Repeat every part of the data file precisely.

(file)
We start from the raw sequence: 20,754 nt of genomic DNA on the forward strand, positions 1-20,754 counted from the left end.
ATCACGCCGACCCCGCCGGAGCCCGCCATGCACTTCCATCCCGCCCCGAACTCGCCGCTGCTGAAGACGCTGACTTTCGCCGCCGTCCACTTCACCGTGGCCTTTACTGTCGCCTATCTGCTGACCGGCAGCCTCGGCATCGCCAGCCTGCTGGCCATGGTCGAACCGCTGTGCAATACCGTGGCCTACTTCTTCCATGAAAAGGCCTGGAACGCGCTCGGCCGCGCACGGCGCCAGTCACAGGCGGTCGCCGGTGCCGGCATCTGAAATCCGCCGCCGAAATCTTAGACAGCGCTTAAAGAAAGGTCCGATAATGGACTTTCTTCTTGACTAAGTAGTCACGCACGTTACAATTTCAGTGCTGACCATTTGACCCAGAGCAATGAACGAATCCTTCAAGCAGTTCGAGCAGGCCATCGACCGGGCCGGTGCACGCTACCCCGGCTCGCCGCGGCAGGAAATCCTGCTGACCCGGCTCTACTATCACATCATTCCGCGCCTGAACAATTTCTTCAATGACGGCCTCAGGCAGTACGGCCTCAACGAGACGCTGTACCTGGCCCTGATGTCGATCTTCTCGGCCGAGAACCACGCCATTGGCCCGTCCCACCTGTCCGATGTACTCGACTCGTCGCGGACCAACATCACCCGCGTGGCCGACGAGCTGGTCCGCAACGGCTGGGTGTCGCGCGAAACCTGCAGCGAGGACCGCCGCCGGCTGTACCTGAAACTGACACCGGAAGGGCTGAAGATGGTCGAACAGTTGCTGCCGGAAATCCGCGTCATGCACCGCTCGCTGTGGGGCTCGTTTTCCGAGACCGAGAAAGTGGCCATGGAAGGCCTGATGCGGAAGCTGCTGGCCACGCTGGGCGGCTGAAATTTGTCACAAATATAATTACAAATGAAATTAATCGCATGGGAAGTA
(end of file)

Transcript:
We start from the raw sequence: 20,754 nt of genomic DNA on the forward strand, positions 1-20,754 counted from the left end.
ATCACGCCGACCCCGCCGGAGCCCGCCATGCACTTCCATCCCGCCCCGAACTCGCCGCTGCTGAAGACGCTGACTTTCGCCGCCGTCCACTTCACCGTGGCCTTTACTGTCGCCTATCTGCTGACCGGCAGCCTCGGCATCGCCAGCCTGCTGGCCATGGTCGAACCGCTGTGCAATACCGTGGCCTACTTCTTCCATGAAAAGGCCTGGAACGCGCTCGGCCGCGCACGGCGCCAGTCACAGGCGGTCGCCGGTGCCGGCATCTGAAATCCGCCGCCGAAATCTTAGACAGCGCTTAAAGAAAGGTCCGATAATGGACTTTCTTCTTGACTAAGTAGTCACGCACGTTACAATTTCAGTGCTGACCATTTGACCCAGAGCAATGAACGAATCCTTCAAGCAGTTCGAGCAGGCCATCGACCGGGCCGGTGCACGCTACCCCGGCTCGCCGCGGCAGGAAATCCTGCTGACCCGGCTCTACTATCACATCATTCCGCGCCTGAACAATTTCTTCAATGACGGCCTCAGGCAGTACGGCCTCAACGAGACGCTGTACCTGGCCCTGATGTCGATCTTCTCGGCCGAGAACCACGCCATTGGCCCGTCCCACCTGTCCGATGTACTCGACTCGTCGCGGACCAACATCACCCGCGTGGCCGACGAGCTGGTCCGCAACGGCTGGGTGTCGCGCGAAACCTGCAGCGAGGACCGCCGCCGGCTGTACCTGAAACTGACACCGGAAGGGCTGAAGATGGTCGAACAGTTGCTGCCGGAAATCCGCGTCATGCACCGCTCGCTGTGGGGCTCGTTTTCCGAGACCGAGAAAGTGGCCATGGAAGGCCTGATGCGGAAGCTGCTGGCCACGCTGGGCGGCTGAAATTTGTCACAAATATAATTACAAATGAAATTAATCGCATGGGAAGTA